Many factors instigated this move, but amongst them was a desire to expand the size of my garden, and produce even more of my own food, than I was able to within a small dual occupancy, patch of ground in Melbourne.
Whilst leaving behind a garden that I had developed over some 16 years and home that I had gone a long way towards retrofitting for minimal energy consumption, as well as wonderful neighbours and friends, was not easy. I also felt an increasing sense of suffocation and fear I had other dreams I wanted to pursue, beyond my all-consuming career as a secondary teacher.
Family responsibilities saw me spending a good part of my life in Ballarat and I began to build new networks and friendships prior to my move.
One of the biggest bonuses was that Ballarat offered a vibrant community of people committed to sustainable living and community organisations such as BREAZE, Ballarat Renewable Energy and Zero Emissions group, The Ballarat Permaculture Guild, who offer informative workshops, and permaculture accreditation courses, as well as Permablitzes, essentially working bees, to help members achieve their dreams and goals of producing and growing their own food, community building, minimising waste and more. The Ballarat Community Garden, also host fortnightly produce swaps, between ardent vegie growers. Farmer’s Markets are held on a regular basis at Lake Wendouree, Bridge Mall and Buninyong, where you can meet the growers and producers of the food available for purchase.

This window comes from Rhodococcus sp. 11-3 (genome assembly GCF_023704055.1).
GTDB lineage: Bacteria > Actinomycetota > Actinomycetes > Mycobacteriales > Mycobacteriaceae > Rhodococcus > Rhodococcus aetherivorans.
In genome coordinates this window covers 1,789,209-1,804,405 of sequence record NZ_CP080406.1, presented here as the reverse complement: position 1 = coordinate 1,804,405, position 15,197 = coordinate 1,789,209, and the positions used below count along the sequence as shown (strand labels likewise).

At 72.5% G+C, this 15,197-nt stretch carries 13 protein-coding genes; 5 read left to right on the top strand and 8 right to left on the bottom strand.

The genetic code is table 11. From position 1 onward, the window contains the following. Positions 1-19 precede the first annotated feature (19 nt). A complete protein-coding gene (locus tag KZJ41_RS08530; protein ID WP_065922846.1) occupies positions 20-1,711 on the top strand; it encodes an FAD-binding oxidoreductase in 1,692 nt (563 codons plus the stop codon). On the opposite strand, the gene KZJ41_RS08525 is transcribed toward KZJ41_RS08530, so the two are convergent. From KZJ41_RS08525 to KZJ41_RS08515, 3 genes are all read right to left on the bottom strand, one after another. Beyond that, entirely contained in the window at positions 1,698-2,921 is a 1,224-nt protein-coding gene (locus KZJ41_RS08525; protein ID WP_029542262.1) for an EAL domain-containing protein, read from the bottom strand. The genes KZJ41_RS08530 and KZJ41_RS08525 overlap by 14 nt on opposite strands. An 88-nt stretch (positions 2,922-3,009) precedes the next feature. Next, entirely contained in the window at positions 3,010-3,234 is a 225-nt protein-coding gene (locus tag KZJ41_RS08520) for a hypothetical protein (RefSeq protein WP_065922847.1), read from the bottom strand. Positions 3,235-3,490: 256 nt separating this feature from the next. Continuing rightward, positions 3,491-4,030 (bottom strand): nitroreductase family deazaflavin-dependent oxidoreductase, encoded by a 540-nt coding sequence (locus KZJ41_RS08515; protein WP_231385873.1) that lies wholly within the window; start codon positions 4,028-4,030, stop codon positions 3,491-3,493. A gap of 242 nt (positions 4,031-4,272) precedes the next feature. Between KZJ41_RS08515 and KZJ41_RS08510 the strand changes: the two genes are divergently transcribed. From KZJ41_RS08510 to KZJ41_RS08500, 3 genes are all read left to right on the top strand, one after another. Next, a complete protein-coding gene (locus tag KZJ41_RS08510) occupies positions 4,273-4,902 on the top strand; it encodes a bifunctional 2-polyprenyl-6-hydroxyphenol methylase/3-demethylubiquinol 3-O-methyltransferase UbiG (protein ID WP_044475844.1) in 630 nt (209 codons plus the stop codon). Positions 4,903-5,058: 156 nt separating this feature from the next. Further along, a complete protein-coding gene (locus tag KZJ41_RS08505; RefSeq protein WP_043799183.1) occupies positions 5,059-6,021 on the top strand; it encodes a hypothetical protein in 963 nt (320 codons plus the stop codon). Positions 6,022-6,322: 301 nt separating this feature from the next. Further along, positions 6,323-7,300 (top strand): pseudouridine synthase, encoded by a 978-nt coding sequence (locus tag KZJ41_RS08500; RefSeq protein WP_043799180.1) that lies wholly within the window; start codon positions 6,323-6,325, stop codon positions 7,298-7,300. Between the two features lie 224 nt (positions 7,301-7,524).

Along with those factors went a passion for the rich history of “a city built on gold”, that my forbears had been part of shaping since 1855.
Beside the shores of Lake Wendouree, gazing across at Mt Bunninyong and Mt Warrenheip, I felt a sense of being called “home” by the black swans, swamp hens, musk ducks, blue coots, just a few of the birds that make the lake their home and were amongst my earliest friends.
Then there’s those fantastic Victorian Botanical Gardens, with the extraordinary marble Italianate statuary bequests of Thomas Stoddart and Russel Thompson , not to mention the avenue of busts of Prime Ministers, where, as a teen, I had encouraged my dog to cock his leg against the ones I didn’t like!
I had more respect for the fabulous collection of Australian Impressionist and early colonial paintings held in The Ballarat Fine Art Gallery!
And that Eureka Flag; then at the top of the Art Gallery staircase, reminding Ballarat’s citizens of the significance of social justice and egalitarian values, now at the Museum of Australian Democracy in Eureka Street.
This is my inheritance, as a child of Ballarat, this is an inheritance that belongs to all of us in Australia today.
The number of new networks and friendships I have established over the last two years has been an absolute bonus. I have made links with so many like-minded people and organisations.
Reliable tradespeople are also easier to find and access than in Melbourne, as the city remains small enough, that word of mouth prevails and shonky tradespeople struggle to survive.
Another bonus is that Ballarat is close enough to Melbourne, that maintaining friendship networks has not been a problem and travel to Melbourne’s inner city actually takes less time, than if I was living in Melbourne’s outer Eastern suburbs. Should I find myself missing Melbourne’s rich cultural diversity and accompanying plethora of interesting cuisines, or foreign films and theatre, it takes a mere hour and a quarter to access them.
Then there is the issue of affordability of housing. I could only have dreamed of having an entire third of an acre. Here in Ballarat, my home is sandwiched between two major shopping centres, a park and less than a five minute walk to Lake Wendouree, as well as the Melbourne rail link.
I have been able to live well on a way lower income, than I ever could have managed in Melbourne and am not losing over an hour a day or more, simply commuting to and from work.
Public transport, here in Ballarat is not particularly good, with services ending by 9.00pm, but on the plus side, bicycle access is fabulous around town and should I wish to, I could walk into the city centre in well under an hour.
My quality of life has never been better!